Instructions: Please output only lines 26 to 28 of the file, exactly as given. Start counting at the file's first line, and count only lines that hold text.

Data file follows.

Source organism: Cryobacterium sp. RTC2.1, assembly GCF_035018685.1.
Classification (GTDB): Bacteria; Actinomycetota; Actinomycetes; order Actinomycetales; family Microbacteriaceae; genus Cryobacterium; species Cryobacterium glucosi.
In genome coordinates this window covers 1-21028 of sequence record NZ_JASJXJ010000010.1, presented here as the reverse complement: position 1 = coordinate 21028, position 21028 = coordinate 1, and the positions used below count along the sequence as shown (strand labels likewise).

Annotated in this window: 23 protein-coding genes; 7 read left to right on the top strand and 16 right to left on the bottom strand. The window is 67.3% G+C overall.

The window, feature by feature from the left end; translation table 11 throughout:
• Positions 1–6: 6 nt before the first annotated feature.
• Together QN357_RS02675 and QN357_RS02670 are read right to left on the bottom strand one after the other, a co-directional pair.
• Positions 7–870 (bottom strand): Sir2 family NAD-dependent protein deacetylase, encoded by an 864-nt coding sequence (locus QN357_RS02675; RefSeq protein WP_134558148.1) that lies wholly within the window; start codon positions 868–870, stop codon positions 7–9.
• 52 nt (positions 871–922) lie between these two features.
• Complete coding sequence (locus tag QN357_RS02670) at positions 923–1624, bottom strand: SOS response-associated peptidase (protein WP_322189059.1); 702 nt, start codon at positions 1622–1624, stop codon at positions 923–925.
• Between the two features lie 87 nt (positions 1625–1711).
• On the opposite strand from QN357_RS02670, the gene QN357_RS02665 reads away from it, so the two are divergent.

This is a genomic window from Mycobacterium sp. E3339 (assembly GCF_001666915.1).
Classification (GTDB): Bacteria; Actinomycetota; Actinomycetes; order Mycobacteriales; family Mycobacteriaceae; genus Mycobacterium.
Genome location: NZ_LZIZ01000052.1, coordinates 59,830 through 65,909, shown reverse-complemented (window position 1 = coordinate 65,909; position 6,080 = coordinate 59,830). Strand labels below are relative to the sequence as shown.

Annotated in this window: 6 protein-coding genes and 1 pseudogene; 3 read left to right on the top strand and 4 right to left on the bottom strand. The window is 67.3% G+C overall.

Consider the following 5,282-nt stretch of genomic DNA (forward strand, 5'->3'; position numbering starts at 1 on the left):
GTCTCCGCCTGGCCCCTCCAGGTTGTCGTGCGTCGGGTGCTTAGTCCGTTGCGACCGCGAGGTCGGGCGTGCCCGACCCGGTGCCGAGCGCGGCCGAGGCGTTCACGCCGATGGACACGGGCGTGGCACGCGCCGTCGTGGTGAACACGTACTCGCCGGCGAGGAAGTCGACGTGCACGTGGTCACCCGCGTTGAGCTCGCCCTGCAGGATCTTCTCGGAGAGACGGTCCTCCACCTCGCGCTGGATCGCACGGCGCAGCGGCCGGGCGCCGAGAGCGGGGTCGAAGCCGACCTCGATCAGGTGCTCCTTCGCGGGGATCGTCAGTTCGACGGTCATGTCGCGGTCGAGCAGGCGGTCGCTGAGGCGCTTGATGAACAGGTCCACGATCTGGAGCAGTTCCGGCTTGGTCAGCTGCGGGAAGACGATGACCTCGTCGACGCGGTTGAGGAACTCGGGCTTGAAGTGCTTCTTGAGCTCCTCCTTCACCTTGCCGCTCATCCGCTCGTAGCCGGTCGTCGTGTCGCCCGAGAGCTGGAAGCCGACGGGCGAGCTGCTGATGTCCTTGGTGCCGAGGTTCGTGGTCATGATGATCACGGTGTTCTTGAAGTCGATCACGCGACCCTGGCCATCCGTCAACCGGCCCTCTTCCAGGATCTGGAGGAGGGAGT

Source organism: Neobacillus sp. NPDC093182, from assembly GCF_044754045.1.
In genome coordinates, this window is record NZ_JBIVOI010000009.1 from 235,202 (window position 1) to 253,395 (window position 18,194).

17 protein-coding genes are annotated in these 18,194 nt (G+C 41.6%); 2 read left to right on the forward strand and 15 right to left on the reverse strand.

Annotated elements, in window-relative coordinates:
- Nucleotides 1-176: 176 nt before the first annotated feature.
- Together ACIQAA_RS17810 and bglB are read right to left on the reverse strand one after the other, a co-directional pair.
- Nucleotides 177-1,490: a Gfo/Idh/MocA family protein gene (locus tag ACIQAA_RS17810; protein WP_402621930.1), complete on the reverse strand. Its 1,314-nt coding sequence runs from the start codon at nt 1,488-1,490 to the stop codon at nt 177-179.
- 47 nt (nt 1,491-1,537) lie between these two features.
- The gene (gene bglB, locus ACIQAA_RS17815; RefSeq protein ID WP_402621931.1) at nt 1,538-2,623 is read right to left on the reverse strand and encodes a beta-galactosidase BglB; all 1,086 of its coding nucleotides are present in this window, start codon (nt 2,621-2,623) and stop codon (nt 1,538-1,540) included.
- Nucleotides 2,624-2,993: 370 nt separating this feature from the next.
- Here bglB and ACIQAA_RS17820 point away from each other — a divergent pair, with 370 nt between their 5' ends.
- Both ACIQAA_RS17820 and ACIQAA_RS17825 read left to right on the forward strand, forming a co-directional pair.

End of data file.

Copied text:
- 47 nt (nt 1,491-1,537) lie between these two features.
- The gene (gene bglB, locus ACIQAA_RS17815; RefSeq protein ID WP_402621931.1) at nt 1,538-2,623 is read right to left on the reverse strand and encodes a beta-galactosidase BglB; all 1,086 of its coding nucleotides are present in this window, start codon (nt 2,621-2,623) and stop codon (nt 1,538-1,540) included.
- Nucleotides 2,624-2,993: 370 nt separating this feature from the next.